Bíró Anikó, Elek Péter: Job loss, disability pension and health expenditures
Using individual level administrative panel data from Hungary between 2003-2011, we analyse the causal effect of job loss on disability pension utilisation on a five-year horizon. We look at individuals being displaced due to a mass layoff, and compare their labour force status to non-laid-off individuals with similar employment and health history, who were chosen with propensity score matching.
According to our estimates from discrete time hazard models, being laid off increases the transition probability to disability retirement by 60–90% (or 1-1.5 %points in 2-4 years). We find greater than average effect among women, the higher educated and those who were in worse health before.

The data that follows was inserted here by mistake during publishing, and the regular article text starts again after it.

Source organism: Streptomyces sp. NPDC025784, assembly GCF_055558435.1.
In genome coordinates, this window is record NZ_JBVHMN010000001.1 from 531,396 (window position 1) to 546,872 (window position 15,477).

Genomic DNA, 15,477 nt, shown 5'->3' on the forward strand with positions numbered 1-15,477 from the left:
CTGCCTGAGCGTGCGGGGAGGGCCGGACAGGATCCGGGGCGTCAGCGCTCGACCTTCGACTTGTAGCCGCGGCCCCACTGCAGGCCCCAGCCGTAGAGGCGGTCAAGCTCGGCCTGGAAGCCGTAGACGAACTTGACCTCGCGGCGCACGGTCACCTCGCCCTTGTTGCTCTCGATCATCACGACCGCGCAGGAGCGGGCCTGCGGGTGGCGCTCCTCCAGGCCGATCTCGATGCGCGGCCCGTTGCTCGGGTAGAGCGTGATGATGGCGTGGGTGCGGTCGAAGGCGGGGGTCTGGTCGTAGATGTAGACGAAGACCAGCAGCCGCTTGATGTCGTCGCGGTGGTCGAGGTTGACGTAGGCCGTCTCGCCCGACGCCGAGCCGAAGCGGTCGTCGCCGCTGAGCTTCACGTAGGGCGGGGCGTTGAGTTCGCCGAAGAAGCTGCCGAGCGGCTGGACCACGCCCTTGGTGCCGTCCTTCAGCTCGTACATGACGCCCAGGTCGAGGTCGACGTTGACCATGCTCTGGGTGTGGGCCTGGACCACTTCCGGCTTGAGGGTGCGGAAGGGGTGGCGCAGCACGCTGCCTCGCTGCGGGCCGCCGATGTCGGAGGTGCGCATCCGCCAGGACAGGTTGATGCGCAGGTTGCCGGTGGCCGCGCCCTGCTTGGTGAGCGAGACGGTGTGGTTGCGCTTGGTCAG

Outpatient, inpatient and pharmaceutical expenditures increase to 3.5-4 times when a laid-off individual takes up disability pension, and decrease slightly afterwards, but do not reach the pre-disability levels. The time pattern of health expenditures around disability retirement is similar to those individuals who were not laid off but still became disabled. Overall, disability retirement of laid-off workers seems to be mostly the consequence of health shocks.